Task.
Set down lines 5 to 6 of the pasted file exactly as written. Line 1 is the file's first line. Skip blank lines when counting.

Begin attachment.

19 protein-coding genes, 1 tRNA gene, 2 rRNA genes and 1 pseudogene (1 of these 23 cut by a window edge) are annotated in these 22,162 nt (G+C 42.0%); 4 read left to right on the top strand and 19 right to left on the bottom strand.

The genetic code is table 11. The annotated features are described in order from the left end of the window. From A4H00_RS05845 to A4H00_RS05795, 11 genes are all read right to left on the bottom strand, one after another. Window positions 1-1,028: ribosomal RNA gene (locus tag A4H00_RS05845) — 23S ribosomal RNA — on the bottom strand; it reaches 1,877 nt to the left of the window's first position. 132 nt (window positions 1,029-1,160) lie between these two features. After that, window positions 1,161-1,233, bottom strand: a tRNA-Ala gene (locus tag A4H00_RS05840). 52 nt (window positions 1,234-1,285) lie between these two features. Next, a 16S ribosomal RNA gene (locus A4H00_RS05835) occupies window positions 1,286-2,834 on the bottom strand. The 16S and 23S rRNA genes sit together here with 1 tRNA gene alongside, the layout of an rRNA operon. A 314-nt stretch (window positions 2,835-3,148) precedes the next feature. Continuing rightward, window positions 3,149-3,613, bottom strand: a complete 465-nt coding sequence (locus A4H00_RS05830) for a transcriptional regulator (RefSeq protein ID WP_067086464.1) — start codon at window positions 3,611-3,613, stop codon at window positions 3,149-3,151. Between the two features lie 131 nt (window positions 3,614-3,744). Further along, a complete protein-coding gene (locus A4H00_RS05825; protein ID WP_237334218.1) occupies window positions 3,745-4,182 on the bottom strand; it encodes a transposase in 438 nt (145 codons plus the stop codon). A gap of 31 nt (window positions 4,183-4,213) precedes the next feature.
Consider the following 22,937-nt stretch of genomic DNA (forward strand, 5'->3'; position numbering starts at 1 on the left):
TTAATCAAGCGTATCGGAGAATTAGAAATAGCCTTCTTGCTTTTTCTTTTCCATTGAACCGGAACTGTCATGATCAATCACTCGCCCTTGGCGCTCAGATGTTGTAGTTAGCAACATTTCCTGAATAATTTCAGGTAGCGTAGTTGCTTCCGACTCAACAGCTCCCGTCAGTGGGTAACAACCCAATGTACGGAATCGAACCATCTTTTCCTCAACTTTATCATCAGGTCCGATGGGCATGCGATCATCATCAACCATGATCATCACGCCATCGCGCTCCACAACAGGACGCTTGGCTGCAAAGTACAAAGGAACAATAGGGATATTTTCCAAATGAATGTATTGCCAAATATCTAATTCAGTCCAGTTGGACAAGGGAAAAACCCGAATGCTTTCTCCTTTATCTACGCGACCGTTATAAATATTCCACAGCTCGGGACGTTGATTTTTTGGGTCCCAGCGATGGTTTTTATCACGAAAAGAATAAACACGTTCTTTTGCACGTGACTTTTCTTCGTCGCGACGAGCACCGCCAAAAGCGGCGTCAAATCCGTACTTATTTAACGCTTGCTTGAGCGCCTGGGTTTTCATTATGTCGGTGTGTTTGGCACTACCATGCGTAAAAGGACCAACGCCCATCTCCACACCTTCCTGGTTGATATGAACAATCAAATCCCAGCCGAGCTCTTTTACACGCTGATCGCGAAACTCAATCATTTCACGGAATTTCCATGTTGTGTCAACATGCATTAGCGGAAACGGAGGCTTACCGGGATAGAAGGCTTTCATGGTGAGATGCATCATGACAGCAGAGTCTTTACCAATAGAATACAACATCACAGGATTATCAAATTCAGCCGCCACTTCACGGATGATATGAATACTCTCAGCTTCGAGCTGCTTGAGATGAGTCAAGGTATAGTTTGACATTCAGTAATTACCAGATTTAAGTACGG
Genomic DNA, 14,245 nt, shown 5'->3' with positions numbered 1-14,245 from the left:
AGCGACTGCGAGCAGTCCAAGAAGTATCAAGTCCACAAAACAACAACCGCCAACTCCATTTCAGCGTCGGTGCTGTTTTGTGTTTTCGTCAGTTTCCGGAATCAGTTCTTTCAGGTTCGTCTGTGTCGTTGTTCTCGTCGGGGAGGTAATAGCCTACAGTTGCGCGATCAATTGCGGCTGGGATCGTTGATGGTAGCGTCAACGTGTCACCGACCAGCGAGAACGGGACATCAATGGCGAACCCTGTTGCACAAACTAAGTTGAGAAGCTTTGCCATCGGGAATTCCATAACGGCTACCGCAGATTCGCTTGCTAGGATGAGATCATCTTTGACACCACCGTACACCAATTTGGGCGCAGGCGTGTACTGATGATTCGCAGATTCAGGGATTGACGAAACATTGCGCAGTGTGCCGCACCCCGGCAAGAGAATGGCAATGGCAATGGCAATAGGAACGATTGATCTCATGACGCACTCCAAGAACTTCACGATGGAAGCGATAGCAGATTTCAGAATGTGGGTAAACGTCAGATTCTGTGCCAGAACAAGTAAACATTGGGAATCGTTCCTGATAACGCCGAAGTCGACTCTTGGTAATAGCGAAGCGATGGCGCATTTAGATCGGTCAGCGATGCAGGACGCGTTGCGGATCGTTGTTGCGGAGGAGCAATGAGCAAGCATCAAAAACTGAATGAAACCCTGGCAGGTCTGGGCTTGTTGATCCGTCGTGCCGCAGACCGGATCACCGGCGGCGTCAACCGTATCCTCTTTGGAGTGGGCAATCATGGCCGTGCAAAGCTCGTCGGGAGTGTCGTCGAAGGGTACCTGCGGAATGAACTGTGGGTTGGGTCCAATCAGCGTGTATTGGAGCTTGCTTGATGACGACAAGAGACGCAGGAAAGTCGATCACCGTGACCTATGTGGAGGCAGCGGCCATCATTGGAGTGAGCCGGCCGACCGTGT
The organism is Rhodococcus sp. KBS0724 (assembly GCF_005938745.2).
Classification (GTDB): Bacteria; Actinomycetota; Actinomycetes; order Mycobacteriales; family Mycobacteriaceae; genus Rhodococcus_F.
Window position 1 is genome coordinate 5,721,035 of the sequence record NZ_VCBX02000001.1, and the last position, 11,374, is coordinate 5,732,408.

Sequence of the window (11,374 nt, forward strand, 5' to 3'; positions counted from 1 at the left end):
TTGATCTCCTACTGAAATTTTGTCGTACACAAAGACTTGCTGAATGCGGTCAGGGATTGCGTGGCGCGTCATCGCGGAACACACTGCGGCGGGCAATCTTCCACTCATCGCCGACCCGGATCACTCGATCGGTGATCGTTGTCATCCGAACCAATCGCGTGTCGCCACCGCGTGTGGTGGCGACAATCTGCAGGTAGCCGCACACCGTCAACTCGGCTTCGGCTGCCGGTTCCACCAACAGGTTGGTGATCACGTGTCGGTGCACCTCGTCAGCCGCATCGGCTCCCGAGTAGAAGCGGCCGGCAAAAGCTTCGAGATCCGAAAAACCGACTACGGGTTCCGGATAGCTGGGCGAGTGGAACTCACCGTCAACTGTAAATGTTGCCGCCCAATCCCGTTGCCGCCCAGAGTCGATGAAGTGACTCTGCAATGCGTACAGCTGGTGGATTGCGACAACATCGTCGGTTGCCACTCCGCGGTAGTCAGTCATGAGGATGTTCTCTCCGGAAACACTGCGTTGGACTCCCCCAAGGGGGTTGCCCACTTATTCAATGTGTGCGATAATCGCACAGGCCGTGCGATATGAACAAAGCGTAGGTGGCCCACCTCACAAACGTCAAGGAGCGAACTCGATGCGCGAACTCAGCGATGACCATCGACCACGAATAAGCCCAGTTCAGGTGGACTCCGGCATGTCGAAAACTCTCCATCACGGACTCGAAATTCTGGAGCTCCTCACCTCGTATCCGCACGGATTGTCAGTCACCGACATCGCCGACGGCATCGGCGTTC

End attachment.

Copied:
Genomic DNA, 14,245 nt, shown 5'->3' with positions numbered 1-14,245 from the left:
AGCGACTGCGAGCAGTCCAAGAAGTATCAAGTCCACAAAACAACAACCGCCAACTCCATTTCAGCGTCGGTGCTGTTTTGTGTTTTCGTCAGTTTCCGGAATCAGTTCTTTCAGGTTCGTCTGTGTCGTTGTTCTCGTCGGGGAGGTAATAGCCTACAGTTGCGCGATCAATTGCGGCTGGGATCGTTGATGGTAGCGTCAACGTGTCACCGACCAGCGAGAACGGGACATCAATGGCGAACCCTGTTGCACAAACTAAGTTGAGAAGCTTTGCCATCGGGAATTCCATAACGGCTACCGCAGATTCGCTTGCTAGGATGAGATCATCTTTGACACCACCGTACACCAATTTGGGCGCAGGCGTGTACTGATGATTCGCAGATTCAGGGATTGACGAAACATTGCGCAGTGTGCCGCACCCCGGCAAGAGAATGGCAATGGCAATGGCAATAGGAACGATTGATCTCATGACGCACTCCAAGAACTTCACGATGGAAGCGATAGCAGATTTCAGAATGTGGGTAAACGTCAGATTCTGTGCCAGAACAAGTAAACATTGGGAATCGTTCCTGATAACGCCGAAGTCGACTCTTGGTAATAGCGAAGCGATGGCGCATTTAGATCGGTCAGCGATGCAGGACGCGTTGCGGATCGTTGTTGCGGAGGAGCAATGAGCAAGCATCAAAAACTGAATGAAACCCTGGCAGGTCTGGGCTTGTTGATCCGTCGTGCCGCAGACCGGATCACCGGCGGCGTCAACCGTATCCTCTTTGGAGTGGGCAATCATGGCCGTGCAAAGCTCGTCGGGAGTGTCGTCGAAGGGTACCTGCGGAATGAACTGTGGGTTGGGTCCAATCAGCGTGTATTGGAGCTTGCTTGATGACGACAAGAGACGCAGGAAAGTCGATCACCGTGACCTATGTGGAGGCAGCGGCCATCATTGGAGTGAGCCGGCCGACCGTGT